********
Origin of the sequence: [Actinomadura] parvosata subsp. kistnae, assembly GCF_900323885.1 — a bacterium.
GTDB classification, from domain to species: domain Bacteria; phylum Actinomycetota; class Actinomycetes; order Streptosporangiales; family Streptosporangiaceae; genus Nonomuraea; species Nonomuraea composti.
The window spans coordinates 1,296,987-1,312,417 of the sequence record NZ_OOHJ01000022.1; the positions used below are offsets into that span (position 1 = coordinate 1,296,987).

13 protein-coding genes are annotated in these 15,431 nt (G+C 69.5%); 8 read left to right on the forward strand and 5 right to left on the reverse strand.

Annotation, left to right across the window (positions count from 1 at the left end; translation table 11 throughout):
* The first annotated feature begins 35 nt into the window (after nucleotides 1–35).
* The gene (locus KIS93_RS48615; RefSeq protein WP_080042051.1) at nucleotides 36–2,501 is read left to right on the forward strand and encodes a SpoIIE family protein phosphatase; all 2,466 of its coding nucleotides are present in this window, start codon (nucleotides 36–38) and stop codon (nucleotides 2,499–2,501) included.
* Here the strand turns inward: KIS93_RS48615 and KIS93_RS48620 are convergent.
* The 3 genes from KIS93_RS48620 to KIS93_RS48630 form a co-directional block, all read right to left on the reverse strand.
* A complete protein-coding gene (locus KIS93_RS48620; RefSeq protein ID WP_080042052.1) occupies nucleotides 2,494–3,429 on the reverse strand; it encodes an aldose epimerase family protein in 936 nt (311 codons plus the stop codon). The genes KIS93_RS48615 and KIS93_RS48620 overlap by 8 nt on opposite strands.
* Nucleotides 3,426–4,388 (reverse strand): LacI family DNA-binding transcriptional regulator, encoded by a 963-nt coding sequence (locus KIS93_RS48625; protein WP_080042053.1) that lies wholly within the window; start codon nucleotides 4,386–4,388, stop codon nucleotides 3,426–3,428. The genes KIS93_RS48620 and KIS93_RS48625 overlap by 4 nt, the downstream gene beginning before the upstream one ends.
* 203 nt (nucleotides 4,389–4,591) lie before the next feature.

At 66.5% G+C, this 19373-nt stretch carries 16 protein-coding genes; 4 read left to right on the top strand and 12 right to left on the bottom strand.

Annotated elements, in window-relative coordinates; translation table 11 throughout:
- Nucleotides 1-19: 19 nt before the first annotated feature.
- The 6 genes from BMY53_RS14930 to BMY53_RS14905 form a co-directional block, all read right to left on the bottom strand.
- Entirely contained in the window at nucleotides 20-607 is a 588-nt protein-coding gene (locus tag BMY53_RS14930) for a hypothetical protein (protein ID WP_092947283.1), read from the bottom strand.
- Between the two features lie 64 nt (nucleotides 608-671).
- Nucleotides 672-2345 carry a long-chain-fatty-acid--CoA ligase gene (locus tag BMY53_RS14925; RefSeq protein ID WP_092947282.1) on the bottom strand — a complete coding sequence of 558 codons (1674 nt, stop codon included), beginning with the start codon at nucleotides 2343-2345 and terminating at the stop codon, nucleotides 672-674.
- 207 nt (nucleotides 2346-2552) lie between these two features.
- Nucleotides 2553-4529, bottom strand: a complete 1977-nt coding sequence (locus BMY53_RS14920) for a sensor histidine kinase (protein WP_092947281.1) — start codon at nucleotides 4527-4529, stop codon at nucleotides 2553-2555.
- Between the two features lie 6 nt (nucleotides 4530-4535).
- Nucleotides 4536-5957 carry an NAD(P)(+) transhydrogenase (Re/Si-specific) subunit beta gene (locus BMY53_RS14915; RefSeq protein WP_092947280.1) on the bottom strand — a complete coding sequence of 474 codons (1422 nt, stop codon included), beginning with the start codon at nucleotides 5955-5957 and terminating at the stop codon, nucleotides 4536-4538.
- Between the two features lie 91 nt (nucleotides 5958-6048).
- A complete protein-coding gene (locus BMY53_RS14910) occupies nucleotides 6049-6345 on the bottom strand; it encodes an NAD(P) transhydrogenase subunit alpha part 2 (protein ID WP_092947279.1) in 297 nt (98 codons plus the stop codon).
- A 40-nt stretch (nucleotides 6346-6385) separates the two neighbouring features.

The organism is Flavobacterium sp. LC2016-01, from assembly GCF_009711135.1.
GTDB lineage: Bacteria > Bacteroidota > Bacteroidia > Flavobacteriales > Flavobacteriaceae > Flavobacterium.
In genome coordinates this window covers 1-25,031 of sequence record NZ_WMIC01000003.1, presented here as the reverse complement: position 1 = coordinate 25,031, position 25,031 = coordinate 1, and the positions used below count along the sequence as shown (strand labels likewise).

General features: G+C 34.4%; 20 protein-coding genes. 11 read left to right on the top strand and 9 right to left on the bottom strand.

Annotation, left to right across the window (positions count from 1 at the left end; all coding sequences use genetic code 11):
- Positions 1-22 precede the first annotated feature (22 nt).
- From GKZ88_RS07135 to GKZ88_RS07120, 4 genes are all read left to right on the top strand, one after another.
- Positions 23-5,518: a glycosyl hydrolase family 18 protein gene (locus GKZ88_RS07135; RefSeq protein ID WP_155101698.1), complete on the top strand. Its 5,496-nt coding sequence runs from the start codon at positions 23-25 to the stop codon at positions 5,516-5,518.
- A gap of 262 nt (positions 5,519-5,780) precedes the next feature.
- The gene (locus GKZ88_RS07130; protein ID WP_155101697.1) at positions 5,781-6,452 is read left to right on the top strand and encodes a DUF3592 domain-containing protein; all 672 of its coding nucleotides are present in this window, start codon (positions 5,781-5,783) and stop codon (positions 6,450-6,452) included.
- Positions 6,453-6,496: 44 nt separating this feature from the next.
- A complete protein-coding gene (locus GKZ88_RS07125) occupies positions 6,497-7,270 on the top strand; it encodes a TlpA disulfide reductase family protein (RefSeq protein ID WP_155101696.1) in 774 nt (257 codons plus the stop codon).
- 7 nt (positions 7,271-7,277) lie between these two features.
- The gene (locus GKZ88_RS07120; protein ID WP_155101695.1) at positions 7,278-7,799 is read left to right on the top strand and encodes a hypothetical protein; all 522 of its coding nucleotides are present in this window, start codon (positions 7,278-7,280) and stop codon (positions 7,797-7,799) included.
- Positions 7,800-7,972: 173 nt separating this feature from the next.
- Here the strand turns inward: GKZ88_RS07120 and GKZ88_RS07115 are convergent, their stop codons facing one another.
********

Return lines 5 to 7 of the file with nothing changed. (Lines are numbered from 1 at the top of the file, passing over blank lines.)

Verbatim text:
Annotation, left to right across the window (positions count from 1 at the left end; translation table 11 throughout):
* The first annotated feature begins 35 nt into the window (after nucleotides 1–35).
* The gene (locus KIS93_RS48615; RefSeq protein WP_080042051.1) at nucleotides 36–2,501 is read left to right on the forward strand and encodes a SpoIIE family protein phosphatase; all 2,466 of its coding nucleotides are present in this window, start codon (nucleotides 36–38) and stop codon (nucleotides 2,499–2,501) included.